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|Proper posture puts your spine angle in a strong rotation-working position. (PGA of America)|
Let's have a simple look at posture and grip, two golf fundamentals:
Posture: Stand comfortably tall as you miqht "stand in a theatre line." Feel it –- chin tall (not head down). This puts your spine angle in a strong rotation-working position, knees slightly bent with weight equally distributed between your two feet.
At address (that's when you are comfortably ready to trigger your backswing), put a little more weight or pressure on the inside of each foot than on the outside. Keep your upper body firm but relaxed. Don't get tight. If you feel tight, roll your shoulders and take a deep breath -- fully in and fully out. Keep breathing rhythmically. Don't hold your breath. It is one of the most common swing eroders.
Grip (right handers): Hold your hands with palms opposed. Firm left hand. Gentle right hand. Don't squeeze the life out of it: comfortably firm. Your thumbs should NOT be pointing straight down the middle top of the grip. They will naturally roll or be placed slightly over the top. Grip with the fingers and not a fist. At relaxed address (ready to go), see clearly at least one knuckle (the first, biggest one on your index finger) on your swinging target hand.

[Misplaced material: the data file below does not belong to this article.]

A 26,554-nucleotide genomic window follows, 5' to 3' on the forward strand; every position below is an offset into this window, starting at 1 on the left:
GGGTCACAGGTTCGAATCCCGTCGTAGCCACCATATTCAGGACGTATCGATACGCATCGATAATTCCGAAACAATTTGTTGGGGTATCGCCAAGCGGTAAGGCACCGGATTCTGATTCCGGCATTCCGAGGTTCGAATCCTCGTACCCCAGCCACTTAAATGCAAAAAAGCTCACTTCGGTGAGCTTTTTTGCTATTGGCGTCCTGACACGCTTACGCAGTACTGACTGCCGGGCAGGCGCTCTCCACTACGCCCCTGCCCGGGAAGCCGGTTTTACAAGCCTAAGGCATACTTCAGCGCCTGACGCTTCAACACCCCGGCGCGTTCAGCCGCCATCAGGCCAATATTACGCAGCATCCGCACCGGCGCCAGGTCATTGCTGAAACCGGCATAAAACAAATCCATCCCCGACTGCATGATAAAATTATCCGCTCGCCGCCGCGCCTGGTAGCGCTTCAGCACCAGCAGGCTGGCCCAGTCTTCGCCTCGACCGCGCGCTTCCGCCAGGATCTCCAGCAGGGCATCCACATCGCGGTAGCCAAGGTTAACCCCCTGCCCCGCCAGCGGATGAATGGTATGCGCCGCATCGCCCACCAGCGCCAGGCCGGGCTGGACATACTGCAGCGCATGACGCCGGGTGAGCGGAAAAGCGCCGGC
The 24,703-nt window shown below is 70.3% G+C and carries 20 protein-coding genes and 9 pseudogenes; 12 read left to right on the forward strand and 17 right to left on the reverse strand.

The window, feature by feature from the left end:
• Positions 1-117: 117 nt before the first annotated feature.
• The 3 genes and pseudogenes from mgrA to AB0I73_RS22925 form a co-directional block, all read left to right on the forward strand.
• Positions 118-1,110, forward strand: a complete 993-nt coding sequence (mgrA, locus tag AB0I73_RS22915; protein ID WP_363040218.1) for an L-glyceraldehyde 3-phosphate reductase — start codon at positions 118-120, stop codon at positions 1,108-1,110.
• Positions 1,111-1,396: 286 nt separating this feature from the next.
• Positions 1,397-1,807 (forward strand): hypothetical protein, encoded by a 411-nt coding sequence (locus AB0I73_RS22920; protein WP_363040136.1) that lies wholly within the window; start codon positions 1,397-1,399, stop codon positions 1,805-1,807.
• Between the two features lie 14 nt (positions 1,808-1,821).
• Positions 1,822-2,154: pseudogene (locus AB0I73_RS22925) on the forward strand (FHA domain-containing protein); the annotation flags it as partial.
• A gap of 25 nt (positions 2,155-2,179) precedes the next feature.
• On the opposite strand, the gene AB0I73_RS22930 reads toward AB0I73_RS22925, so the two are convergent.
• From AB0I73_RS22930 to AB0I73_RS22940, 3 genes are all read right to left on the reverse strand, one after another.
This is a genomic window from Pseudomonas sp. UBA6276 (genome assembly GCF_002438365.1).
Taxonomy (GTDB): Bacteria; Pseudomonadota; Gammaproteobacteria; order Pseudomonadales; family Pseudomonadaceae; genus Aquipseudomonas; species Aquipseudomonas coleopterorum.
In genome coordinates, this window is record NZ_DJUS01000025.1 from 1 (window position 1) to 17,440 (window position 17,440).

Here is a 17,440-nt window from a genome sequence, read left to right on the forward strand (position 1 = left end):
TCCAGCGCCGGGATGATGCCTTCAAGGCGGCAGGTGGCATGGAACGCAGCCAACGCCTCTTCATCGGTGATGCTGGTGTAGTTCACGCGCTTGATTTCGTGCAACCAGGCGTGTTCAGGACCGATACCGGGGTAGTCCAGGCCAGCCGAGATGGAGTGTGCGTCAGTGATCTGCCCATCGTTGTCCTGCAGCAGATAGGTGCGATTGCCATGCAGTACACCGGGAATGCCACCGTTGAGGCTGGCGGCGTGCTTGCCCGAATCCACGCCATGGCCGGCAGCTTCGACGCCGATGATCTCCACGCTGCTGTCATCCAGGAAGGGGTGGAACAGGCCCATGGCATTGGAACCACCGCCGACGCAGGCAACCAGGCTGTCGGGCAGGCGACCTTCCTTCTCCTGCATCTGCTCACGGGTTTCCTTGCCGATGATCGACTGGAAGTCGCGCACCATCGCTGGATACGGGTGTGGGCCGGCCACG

July 7, 2003
Karl Fischer has spent some 35-plus plus years teaching golf nationally and internationally earning the title of "IGAD-Doctorate," "CIMTP-Certified International Master Teaching Professional," "CMCB-Certified Master Club-Builder" and "CGC-Certified Golf Clinician." He has written six golf books, thousands of editorials, tips, "Bullet-Proof Drills" and much more. He can be reached at KF@555golf.com or by phone at (817) 673-8888.
While live lessons from a good golf professional are always better, if you're going to learn to play or improve your game on your own, the "Butch Harmon About Golf presented by Titleist" series is about as good as it gets. The two-DVD set, which costs $79.95, is broken down into six sections and is very well organized, Mike Bailey writes.
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